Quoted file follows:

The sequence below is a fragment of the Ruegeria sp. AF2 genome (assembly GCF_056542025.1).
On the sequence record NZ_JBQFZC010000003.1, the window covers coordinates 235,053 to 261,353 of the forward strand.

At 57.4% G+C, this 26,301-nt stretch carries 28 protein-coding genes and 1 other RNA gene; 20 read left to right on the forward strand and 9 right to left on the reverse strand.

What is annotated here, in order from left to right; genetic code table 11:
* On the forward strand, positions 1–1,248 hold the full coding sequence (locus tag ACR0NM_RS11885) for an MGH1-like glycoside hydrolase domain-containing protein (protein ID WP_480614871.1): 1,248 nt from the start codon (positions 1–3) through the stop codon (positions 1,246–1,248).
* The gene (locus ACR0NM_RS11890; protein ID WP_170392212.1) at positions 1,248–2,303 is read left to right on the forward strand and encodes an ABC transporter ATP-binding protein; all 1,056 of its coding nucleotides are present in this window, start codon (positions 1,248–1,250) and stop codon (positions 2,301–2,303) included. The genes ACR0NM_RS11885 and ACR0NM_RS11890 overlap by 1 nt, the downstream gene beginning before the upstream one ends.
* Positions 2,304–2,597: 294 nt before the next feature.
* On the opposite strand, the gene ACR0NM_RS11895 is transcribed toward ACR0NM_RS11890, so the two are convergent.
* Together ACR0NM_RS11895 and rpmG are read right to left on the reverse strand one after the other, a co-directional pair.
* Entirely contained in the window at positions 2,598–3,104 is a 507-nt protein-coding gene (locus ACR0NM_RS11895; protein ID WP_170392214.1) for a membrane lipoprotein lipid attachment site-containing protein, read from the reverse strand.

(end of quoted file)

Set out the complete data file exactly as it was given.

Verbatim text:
The sequence below is a fragment of the Ruegeria sp. AF2 genome (assembly GCF_056542025.1).
On the sequence record NZ_JBQFZC010000003.1, the window covers coordinates 235,053 to 261,353 of the forward strand.

At 57.4% G+C, this 26,301-nt stretch carries 28 protein-coding genes and 1 other RNA gene; 20 read left to right on the forward strand and 9 right to left on the reverse strand.

What is annotated here, in order from left to right; genetic code table 11:
* On the forward strand, positions 1–1,248 hold the full coding sequence (locus tag ACR0NM_RS11885) for an MGH1-like glycoside hydrolase domain-containing protein (protein ID WP_480614871.1): 1,248 nt from the start codon (positions 1–3) through the stop codon (positions 1,246–1,248).
* The gene (locus ACR0NM_RS11890; protein ID WP_170392212.1) at positions 1,248–2,303 is read left to right on the forward strand and encodes an ABC transporter ATP-binding protein; all 1,056 of its coding nucleotides are present in this window, start codon (positions 1,248–1,250) and stop codon (positions 2,301–2,303) included. The genes ACR0NM_RS11885 and ACR0NM_RS11890 overlap by 1 nt, the downstream gene beginning before the upstream one ends.
* Positions 2,304–2,597: 294 nt before the next feature.
* On the opposite strand, the gene ACR0NM_RS11895 is transcribed toward ACR0NM_RS11890, so the two are convergent.
* Together ACR0NM_RS11895 and rpmG are read right to left on the reverse strand one after the other, a co-directional pair.
* Entirely contained in the window at positions 2,598–3,104 is a 507-nt protein-coding gene (locus ACR0NM_RS11895; protein ID WP_170392214.1) for a membrane lipoprotein lipid attachment site-containing protein, read from the reverse strand.